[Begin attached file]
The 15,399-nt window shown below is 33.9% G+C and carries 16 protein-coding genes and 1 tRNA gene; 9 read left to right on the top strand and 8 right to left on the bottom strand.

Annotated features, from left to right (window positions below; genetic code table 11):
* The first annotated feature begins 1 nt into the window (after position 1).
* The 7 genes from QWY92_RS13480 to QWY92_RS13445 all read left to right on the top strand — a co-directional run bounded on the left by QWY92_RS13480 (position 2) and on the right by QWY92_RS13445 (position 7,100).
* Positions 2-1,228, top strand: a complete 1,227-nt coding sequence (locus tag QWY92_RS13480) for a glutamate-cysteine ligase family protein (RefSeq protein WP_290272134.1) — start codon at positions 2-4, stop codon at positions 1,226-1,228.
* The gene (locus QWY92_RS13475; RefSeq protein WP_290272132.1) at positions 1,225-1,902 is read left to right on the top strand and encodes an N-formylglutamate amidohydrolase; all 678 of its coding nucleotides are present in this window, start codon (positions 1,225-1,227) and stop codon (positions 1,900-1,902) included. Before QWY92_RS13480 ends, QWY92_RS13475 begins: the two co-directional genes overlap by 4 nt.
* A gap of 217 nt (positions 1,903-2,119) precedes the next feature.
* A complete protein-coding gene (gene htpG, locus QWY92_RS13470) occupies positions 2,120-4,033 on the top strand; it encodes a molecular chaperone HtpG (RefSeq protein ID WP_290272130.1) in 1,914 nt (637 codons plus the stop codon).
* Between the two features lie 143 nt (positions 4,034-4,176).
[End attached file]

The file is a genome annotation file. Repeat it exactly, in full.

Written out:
The 15,399-nt window shown below is 33.9% G+C and carries 16 protein-coding genes and 1 tRNA gene; 9 read left to right on the top strand and 8 right to left on the bottom strand.

Annotated features, from left to right (window positions below; genetic code table 11):
* The first annotated feature begins 1 nt into the window (after position 1).
* The 7 genes from QWY92_RS13480 to QWY92_RS13445 all read left to right on the top strand — a co-directional run bounded on the left by QWY92_RS13480 (position 2) and on the right by QWY92_RS13445 (position 7,100).
* Positions 2-1,228, top strand: a complete 1,227-nt coding sequence (locus tag QWY92_RS13480) for a glutamate-cysteine ligase family protein (RefSeq protein WP_290272134.1) — start codon at positions 2-4, stop codon at positions 1,226-1,228.
* The gene (locus QWY92_RS13475; RefSeq protein WP_290272132.1) at positions 1,225-1,902 is read left to right on the top strand and encodes an N-formylglutamate amidohydrolase; all 678 of its coding nucleotides are present in this window, start codon (positions 1,225-1,227) and stop codon (positions 1,900-1,902) included. Before QWY92_RS13480 ends, QWY92_RS13475 begins: the two co-directional genes overlap by 4 nt.
* A gap of 217 nt (positions 1,903-2,119) precedes the next feature.
* A complete protein-coding gene (gene htpG, locus QWY92_RS13470) occupies positions 2,120-4,033 on the top strand; it encodes a molecular chaperone HtpG (RefSeq protein ID WP_290272130.1) in 1,914 nt (637 codons plus the stop codon).
* Between the two features lie 143 nt (positions 4,034-4,176).